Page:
The benefits of swimming are nearly endless. As the basic component of aquatic exercise, this activity offers a range of benefits, whether you think of yourself as a swimmer or not. It also happens to be one of the few activities that can be enjoyed by individuals or families from a very young age to a very old age. Whether you want to strengthen your lungs, heart or cardiovascular system, the physical movement of propelling your body through the water provides a healthy and fun option for everyday activities. Once you are in the pool, there is no doubt that swimming has a positive impact on your overall health, but what’s up in air is the overall impact this exercise has on the natural environment. Provided below is an analytical look at the all-around eco-friendliness of America’s underwater pastime. Below is an outline of what it takes to go from clothing and land to goggles and water.
Step 1: Getting there
Like most activities, unless you happen to live in the most convenient place, swimming is a recreational pursuit that requires getting to your destination: the pool (or any other body of water, for that matter). Unlike jogging, which can be done pretty much anywhere, swimming can only be done in certain places. Whether it’s a water park or lap lanes, the majority of people have to drive, carpool or rely on public transportation to get there… unless you’re close enough to ride a bike or walk, of course.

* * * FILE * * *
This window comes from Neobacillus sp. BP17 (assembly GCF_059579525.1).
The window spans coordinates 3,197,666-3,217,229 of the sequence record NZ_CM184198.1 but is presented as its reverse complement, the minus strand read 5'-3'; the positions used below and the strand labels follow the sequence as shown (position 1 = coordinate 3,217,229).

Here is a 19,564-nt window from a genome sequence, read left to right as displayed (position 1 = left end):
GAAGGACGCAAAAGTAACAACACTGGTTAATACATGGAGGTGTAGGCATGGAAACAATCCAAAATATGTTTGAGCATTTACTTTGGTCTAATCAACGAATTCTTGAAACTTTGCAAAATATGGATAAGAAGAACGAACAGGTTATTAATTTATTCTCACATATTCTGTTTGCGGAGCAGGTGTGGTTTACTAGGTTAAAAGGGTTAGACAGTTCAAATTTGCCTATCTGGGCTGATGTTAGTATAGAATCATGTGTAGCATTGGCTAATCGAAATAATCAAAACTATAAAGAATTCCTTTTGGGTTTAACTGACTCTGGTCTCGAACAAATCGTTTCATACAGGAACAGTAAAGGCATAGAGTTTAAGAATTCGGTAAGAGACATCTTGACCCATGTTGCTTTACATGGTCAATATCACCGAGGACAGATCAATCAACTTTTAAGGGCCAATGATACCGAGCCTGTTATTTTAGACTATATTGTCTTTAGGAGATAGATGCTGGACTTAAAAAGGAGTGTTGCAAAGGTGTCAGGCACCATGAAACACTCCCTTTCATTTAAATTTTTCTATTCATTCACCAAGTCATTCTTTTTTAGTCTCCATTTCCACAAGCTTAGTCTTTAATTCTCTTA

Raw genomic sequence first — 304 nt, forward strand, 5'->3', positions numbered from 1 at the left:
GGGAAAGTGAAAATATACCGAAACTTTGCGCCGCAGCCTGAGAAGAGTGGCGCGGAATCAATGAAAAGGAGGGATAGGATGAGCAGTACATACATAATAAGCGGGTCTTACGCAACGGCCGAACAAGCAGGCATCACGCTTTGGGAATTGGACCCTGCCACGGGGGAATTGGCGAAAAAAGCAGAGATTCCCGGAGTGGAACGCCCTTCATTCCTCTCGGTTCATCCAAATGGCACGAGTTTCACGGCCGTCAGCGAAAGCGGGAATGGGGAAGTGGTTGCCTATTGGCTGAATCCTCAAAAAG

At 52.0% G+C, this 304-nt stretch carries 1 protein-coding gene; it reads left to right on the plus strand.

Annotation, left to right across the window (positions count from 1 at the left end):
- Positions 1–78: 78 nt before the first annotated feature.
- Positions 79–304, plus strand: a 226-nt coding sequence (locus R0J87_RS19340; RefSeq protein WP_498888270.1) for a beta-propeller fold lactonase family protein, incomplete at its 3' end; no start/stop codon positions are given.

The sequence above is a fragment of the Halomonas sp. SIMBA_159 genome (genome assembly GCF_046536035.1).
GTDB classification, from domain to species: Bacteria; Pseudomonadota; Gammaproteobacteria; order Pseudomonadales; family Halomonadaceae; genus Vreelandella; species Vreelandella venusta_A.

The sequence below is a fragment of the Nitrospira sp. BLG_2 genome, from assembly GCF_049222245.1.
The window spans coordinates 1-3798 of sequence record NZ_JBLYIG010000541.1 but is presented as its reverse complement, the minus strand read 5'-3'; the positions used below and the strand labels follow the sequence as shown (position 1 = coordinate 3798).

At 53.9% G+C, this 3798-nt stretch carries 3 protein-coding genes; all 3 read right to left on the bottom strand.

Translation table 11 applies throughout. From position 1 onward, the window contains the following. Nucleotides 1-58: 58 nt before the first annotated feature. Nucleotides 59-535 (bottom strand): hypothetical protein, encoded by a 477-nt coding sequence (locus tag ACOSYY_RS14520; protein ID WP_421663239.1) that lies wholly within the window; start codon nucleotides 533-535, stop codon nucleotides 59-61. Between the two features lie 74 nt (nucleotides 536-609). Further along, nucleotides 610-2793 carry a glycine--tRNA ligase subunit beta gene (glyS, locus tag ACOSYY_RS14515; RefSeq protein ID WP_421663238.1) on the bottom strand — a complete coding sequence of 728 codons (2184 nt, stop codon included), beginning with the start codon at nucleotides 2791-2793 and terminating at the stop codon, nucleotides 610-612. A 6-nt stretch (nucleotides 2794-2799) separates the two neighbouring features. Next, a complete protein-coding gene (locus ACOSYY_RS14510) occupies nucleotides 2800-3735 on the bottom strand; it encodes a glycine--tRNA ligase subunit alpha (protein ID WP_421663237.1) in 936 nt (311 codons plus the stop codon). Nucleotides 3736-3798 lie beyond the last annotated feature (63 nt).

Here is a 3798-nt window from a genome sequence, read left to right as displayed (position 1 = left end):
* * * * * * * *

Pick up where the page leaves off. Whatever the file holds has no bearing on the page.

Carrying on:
Verdict: Not (necessarily) so eco-friendly.
Step 2: Required gear
Swimming may be the only activity (in America at least) where it is still deemed somewhat appropriate to wear nothing but a Speedo. For the more competitively inclined athletes, these skivvies and a pair of goggles is all that’s needed for a workout. The alternative is a pair of swim trunks for males, and women have the standard decision between one- and two-piece swimsuits. But, all things considered, the material required is rather dismissible when compared to sports such as football, hockey, lacrosse or any other land-based exercise.
On the other hand, the pool itself is a green guru’s worst nightmare. The amount of energy needed to heat pools and the concoction of chemicals required to keep them clean and safe merits very strict guidelines to protect not only the environment, but also the people enjoying said facilities.
Verdict: “Greenness” of swimming gear does not make up for the taxing energy and chemical demands of the facility (unless it’s a “natural” pool like this one
Step 3: The activity itself
Here is where swimming takes the cake in a lot of ways. The physical strain on joints in swimming is really marginal when compared to land sports. This fact alone makes swimming a more feasible athletic endeavor for people worldwide than even running. Viewing through a green lens, however, puts playing in the water on an equal footing as any other cardiovascular exercise. Sure your heart, lungs and muscles all feel the positive effects of doing such an activity, but what’s really green about one in the pool versus one on land? Not much that I can see.
Verdict: Not applicable; no green implications.
Swimming can benefit any lifestyle, whether it is a trip to the local splash complex with wave pools and waterslides or a few torturous miles in a swimming lane. What it does not do, unfortunately, is help reverse the negative effects of human development, global warming, pollution or any other earth-harming trends.